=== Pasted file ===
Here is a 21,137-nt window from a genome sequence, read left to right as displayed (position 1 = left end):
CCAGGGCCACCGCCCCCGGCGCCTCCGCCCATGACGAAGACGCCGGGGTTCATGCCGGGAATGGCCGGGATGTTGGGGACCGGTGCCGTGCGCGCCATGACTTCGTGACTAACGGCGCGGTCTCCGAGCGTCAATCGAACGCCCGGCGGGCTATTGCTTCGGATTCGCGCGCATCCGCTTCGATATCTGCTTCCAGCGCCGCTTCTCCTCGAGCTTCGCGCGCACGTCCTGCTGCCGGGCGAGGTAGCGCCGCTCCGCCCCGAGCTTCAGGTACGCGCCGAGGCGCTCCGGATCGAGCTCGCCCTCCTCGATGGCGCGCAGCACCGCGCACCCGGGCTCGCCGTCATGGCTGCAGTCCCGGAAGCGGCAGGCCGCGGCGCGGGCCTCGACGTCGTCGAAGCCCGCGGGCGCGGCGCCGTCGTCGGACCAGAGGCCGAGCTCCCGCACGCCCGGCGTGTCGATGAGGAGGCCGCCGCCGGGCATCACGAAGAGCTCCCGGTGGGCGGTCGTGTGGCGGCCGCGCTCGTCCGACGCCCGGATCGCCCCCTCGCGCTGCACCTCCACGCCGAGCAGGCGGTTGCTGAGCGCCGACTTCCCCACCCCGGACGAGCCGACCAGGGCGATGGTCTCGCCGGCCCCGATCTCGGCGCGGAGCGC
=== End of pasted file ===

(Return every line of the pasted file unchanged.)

Here is a 21,137-nt window from a genome sequence, read left to right as displayed (position 1 = left end):
CCAGGGCCACCGCCCCCGGCGCCTCCGCCCATGACGAAGACGCCGGGGTTCATGCCGGGAATGGCCGGGATGTTGGGGACCGGTGCCGTGCGCGCCATGACTTCGTGACTAACGGCGCGGTCTCCGAGCGTCAATCGAACGCCCGGCGGGCTATTGCTTCGGATTCGCGCGCATCCGCTTCGATATCTGCTTCCAGCGCCGCTTCTCCTCGAGCTTCGCGCGCACGTCCTGCTGCCGGGCGAGGTAGCGCCGCTCCGCCCCGAGCTTCAGGTACGCGCCGAGGCGCTCCGGATCGAGCTCGCCCTCCTCGATGGCGCGCAGCACCGCGCACCCGGGCTCGCCGTCATGGCTGCAGTCCCGGAAGCGGCAGGCCGCGGCGCGGGCCTCGACGTCGTCGAAGCCCGCGGGCGCGGCGCCGTCGTCGGACCAGAGGCCGAGCTCCCGCACGCCCGGCGTGTCGATGAGGAGGCCGCCGCCGGGCATCACGAAGAGCTCCCGGTGGGCGGTCGTGTGGCGGCCGCGCTCGTCCGACGCCCGGATCGCCCCCTCGCGCTGCACCTCCACGCCGAGCAGGCGGTTGCTGAGCGCCGACTTCCCCACCCCGGACGAGCCGACCAGGGCGATGGTCTCGCCGGCCCCGATCTCGGCGCGGAGCGC